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Home Brew Forums > Home Brewing Beer > Extract Brewing > Impact of Boil Size
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Old 08-25-2010, 03:00 PM   #1
smata67
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Default Impact of Boil Size

In looking at Papazian's recipes in Joy, I see he has several different boil sizes for different recipes. For example, the Itsok Kolsch boil is quite low in size (1.5 gallon into 3.5 cold water) while others are 2.5 gallon. So, when I do this recipe, does it matter if I go with his 1.5 gallon boil size instead of, let's say 2.5 gallon (and pour into 2.5 gallon cold)? What is the impact on adjusting the size of the boil, is it significant or insignificant in this particular batch size (5 gallon)?

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Old 08-25-2010, 03:46 PM   #2
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The only thing I'm aware of it affecting is steeping specialty grains. For example, if your steeping Crystal 120L in 1.5 gallons of water you'll get a lot less of its color and flavor that if you boil the same amount in 4 gallons of water.

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Old 08-25-2010, 04:04 PM   #3
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Your hop utilization will also be affected. More water gives you more IBUs from your hops. Beersmith or other brewing softwares should help you find the impact easily.

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Old 08-25-2010, 04:07 PM   #4
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As far as significance, I don't have beersmith in front of me, but have seen changes in boil size that require pulling out 1 oz of hops to keep the IBUs down where the recipe specified.

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Old 08-25-2010, 05:01 PM   #5
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I'm a total newbie, but was wondering the same thing for my last brew.

This is what I gathered, which hopefully, is all true.

For a specific recipe, use the original water volume to steep the specialty grains. This is what will dictate the flavors and colors that are leeched from the grain. Then, if doing a full boil, put in the rest of the water and bring to a boil. (add water for boil off, about 1.3 gallons per hourish for me) Add extract. You then want to adjust your Bittering hops for the water volume. The hop utilization changes with more water. The full boil will also reduce the caramelization of the extract that cause darker colors and caramelized flavors.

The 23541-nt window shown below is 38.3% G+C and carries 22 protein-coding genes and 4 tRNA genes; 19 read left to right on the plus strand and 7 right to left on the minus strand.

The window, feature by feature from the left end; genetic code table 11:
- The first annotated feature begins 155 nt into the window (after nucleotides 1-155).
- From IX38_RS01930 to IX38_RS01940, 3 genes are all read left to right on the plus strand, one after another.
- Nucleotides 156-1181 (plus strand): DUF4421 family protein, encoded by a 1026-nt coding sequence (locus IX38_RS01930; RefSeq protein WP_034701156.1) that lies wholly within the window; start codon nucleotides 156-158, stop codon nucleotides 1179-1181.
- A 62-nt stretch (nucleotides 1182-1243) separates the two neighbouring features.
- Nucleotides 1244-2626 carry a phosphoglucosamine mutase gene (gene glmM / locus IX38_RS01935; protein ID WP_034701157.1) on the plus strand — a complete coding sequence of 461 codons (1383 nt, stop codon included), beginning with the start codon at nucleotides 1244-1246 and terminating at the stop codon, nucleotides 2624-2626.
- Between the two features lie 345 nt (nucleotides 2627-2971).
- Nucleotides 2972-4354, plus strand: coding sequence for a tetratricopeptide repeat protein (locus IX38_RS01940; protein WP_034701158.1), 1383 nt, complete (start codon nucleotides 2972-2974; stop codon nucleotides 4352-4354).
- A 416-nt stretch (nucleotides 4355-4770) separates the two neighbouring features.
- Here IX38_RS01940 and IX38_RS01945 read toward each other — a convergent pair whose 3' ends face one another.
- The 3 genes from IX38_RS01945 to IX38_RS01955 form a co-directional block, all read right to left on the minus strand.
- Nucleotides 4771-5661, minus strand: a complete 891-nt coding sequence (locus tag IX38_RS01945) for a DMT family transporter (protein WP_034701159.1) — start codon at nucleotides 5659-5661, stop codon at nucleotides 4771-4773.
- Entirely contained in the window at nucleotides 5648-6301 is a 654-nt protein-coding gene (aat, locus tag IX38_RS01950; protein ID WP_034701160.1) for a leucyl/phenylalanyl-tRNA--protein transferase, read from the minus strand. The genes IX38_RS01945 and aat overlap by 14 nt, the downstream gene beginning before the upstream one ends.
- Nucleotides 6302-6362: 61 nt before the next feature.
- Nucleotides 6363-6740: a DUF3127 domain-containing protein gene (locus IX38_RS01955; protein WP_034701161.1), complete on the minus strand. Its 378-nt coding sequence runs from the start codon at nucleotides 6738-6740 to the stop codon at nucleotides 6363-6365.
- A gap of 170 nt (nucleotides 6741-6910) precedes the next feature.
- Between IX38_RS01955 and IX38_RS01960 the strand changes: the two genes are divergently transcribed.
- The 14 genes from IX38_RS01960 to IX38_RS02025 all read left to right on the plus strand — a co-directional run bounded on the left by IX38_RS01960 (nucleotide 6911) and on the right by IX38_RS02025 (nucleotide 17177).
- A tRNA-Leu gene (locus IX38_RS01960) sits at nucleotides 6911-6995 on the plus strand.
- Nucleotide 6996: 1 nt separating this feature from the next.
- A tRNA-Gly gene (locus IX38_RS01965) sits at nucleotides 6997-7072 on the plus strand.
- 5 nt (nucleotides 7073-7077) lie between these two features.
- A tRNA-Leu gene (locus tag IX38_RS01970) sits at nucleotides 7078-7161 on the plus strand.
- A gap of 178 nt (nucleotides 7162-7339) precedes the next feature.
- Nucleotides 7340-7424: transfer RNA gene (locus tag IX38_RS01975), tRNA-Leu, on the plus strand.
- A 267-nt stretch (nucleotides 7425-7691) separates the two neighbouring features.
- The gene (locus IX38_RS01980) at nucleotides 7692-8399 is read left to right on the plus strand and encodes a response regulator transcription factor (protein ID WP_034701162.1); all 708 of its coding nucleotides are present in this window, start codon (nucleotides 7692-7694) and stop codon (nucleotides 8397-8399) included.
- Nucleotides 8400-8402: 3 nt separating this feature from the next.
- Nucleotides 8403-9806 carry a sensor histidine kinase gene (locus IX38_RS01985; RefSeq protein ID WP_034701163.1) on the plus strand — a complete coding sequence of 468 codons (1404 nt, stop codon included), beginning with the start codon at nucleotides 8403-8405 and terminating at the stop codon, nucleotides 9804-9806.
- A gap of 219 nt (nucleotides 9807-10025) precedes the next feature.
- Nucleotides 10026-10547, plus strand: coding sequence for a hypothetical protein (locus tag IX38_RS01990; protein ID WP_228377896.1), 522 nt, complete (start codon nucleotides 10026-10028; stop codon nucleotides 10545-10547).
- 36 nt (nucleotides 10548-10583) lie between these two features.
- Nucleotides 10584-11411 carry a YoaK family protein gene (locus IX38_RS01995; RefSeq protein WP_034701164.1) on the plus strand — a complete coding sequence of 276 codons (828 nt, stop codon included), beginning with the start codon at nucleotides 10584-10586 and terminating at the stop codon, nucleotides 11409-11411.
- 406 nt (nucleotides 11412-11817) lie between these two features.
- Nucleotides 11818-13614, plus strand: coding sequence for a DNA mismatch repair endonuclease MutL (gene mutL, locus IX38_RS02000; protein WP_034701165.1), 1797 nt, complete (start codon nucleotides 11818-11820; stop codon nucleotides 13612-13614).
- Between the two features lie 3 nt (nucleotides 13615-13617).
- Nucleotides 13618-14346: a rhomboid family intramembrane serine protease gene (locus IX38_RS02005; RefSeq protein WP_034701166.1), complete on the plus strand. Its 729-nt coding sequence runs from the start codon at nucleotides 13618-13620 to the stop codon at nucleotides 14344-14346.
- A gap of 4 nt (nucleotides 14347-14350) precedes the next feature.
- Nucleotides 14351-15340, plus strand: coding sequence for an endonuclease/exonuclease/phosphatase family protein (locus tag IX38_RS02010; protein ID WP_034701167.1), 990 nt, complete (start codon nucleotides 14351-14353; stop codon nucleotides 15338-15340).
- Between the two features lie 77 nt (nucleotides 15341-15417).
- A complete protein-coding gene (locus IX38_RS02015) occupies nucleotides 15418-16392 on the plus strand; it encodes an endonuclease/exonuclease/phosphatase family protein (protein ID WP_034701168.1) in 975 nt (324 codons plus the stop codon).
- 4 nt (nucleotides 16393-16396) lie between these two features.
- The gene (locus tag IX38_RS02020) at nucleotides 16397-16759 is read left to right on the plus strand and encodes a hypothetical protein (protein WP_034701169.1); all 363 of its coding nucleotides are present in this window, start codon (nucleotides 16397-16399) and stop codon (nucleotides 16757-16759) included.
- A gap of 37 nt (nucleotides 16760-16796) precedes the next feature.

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Old 08-26-2010, 01:50 AM   #6
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I guess I will follow a recipe when I have it, thing is, many do not really address it.

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Old 08-26-2010, 02:21 AM   #7
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I'd say the most important thing is to take good notes. I record what size brew pot I use whenever I make a batch, along with boil time, ingredients, outside temperature, humidity, and anything else that happens that might be different next time.

This way you can always go back and find contamination sources, or find what made a particular batch extra tasty. You might find that the smaller pot turns your recipe into something that tastes great for you.

I've seen several extract recipes that do not list the boil size. Sometimes its listed in the fine print. If you're looking at an all-grain recipe, obviously it's a full boil. You usually have all the water you need (if not much more) by time you're done mashing. If you take good notes, you start to modify these recipes, and can include all things on your personalized recipe (such as boil volume).

If you're going for an exact clone, probably use the boil size listed, but still take good notes. Enough rambling. The most important thing is that you don't forget to RDWHAHB!

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